To obtain relief under 28 U.S.C. § 2255, a petitioner must demonstrate “(1) an error of constitutional magnitude; (2) a sentence imposed outside the statutory limits; or (3) an error of fact or law . . . so fundamental as to render the entire proceeding invalid.” Short v. United States, 471 F.3d 686, 691 (6th Cir. 2006) (quoting Mallett v. United States, 334 F.3d 491, 496-97 (6th Cir. 2003)). To warrant relief under 28 U.S.C. § 2255 because of constitutional error, the error must be one of constitutional magnitude which had a substantial and injurious effect or influence on the proceedings. Brecht v. Abrahamson, 507 U.S. 619, 637 (1993) (citation omitted) (§ 2254 case); Jefferson v. United States, 730 F.3d 537, 549 (6th Cir. 2013) (applying Brecht test to § 2255 motion).

         To warrant relief for a non-constitutional error, petitioner must show a fundamental defect in the proceeding that resulted in a complete miscarriage of justice or an egregious error that violated due process. Reed v. Farley, 512 U.S. 339, 354 (1994); Riggs v. United States, 209 F.3d 828, 831 (6th Cir. 2000). A petitioner “must clear a significantly higher hurdle than would exist on direct appeal” to secure collateral relief. United States v. Frady, 456 U.S. 152, 166 (1982); Regalado v. United States, 334 F.3d 520, 528 (6th Cir. 2003) (citing Frady, 456 U.S. at 166).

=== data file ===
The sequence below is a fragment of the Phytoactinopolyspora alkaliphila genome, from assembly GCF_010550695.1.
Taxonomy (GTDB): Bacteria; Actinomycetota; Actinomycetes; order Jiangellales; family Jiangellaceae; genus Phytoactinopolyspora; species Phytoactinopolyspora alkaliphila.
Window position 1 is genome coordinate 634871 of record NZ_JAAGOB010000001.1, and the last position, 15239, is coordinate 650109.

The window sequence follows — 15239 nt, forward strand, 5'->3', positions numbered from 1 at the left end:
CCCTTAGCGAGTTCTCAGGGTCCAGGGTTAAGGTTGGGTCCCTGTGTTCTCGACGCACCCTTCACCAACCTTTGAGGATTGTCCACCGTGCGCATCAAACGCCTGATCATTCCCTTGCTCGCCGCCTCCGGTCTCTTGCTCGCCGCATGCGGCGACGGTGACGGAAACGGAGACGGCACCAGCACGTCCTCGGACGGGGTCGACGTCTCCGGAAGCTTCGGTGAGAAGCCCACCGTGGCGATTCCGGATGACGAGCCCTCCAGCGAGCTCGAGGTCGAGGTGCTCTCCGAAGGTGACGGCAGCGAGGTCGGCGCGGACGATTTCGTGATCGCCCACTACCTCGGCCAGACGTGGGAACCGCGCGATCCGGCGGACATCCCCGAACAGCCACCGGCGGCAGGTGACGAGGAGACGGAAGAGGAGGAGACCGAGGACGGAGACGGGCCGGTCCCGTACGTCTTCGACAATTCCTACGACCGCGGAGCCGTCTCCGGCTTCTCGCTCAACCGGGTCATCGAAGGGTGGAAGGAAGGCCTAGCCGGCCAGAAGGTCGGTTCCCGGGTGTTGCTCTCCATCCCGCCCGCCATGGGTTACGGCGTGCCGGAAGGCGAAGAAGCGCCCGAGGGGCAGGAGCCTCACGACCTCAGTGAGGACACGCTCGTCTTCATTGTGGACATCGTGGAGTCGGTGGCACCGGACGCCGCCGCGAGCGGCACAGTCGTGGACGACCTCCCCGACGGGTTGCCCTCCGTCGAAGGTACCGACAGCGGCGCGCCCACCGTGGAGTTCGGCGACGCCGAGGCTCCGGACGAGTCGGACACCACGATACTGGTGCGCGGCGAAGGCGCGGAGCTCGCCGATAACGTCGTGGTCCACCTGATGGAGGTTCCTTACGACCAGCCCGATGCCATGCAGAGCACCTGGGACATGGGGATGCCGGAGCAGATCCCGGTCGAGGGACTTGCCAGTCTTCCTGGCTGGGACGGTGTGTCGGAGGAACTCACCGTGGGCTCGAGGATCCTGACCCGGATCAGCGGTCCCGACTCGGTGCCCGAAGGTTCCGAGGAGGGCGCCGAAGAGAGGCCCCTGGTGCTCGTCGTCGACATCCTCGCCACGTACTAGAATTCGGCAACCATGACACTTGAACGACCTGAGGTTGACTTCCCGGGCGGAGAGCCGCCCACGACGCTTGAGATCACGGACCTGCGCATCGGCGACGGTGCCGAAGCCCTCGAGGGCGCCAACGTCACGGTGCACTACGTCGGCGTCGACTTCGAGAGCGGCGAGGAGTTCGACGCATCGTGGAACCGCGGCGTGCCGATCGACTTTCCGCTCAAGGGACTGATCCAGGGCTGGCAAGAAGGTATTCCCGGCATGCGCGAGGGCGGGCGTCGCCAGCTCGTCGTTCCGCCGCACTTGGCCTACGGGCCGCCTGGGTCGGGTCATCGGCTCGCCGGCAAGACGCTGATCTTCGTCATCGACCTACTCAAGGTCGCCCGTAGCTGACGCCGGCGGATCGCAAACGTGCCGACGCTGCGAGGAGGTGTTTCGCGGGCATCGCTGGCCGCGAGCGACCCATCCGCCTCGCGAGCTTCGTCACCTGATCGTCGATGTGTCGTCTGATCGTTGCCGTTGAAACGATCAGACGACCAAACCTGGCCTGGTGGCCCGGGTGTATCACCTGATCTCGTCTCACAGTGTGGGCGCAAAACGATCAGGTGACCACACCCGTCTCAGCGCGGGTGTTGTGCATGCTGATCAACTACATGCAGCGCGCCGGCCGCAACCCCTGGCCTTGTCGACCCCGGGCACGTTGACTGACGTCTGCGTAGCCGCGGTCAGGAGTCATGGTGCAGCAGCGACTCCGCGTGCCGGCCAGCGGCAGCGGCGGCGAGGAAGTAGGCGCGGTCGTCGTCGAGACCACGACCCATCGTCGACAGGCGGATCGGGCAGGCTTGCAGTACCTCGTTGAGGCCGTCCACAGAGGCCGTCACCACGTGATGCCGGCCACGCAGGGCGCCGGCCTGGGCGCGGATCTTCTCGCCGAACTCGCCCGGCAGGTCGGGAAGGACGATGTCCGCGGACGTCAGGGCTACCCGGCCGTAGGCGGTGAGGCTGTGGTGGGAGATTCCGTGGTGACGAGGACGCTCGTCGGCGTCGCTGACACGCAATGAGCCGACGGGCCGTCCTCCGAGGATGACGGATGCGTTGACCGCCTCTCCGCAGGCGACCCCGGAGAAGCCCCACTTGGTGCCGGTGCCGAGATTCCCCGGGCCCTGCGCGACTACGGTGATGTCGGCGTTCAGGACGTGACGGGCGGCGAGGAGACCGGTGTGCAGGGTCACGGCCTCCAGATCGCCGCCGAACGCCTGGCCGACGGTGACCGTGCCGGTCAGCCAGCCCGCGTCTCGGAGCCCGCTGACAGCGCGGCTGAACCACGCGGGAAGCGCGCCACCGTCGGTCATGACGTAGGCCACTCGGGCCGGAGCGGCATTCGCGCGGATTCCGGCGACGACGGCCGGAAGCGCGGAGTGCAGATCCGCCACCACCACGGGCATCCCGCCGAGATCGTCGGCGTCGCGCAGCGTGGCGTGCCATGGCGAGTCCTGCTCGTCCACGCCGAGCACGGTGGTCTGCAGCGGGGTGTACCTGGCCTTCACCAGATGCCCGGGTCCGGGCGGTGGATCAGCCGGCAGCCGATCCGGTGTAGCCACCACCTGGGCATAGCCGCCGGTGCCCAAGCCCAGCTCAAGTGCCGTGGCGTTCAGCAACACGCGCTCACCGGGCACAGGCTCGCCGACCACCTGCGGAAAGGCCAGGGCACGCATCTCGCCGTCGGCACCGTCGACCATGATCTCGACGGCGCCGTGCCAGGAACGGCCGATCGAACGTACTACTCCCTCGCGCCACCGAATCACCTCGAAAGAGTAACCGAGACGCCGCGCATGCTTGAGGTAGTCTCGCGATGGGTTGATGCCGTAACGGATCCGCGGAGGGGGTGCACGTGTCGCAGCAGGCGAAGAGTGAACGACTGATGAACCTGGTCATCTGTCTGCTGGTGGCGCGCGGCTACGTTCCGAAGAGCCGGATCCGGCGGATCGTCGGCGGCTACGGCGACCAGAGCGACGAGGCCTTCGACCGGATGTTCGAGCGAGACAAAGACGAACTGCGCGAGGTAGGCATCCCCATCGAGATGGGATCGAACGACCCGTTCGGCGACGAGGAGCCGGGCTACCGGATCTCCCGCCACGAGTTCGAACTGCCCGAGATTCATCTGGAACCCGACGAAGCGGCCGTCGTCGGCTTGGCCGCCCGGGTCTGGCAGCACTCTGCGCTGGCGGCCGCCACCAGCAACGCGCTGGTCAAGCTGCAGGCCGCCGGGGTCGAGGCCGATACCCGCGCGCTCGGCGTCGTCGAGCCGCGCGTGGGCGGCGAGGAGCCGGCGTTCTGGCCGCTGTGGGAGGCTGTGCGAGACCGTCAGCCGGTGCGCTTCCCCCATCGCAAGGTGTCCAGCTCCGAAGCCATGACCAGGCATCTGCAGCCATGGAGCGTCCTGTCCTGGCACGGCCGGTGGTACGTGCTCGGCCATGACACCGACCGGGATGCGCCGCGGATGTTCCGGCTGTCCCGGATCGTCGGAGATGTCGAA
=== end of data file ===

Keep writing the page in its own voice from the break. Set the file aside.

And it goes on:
When a petitioner files a § 2255 motion, she must set forth facts which entitle her to relief. Green v. Wingo, 454 F.2d 52, 53 (6th Cir. 1972); O'Malley v. United States, 285 F.2d 733, 735 (6th Cir. 1961). “Conclusions, not substantiated by allegations of fact with some probability of verity, are not sufficient to warrant a hearing.” O'Malley, 285 F.2d at 735 (citations omitted). A motion that merely states general conclusions of law without substantiating allegations with facts is without legal merit. Loum v. Underwood, 262 F.2d 866, 867 (6th Cir. 1959); United States v. Johnson, 940 F.Supp. 167, 171 (W.D. Tenn. 1996).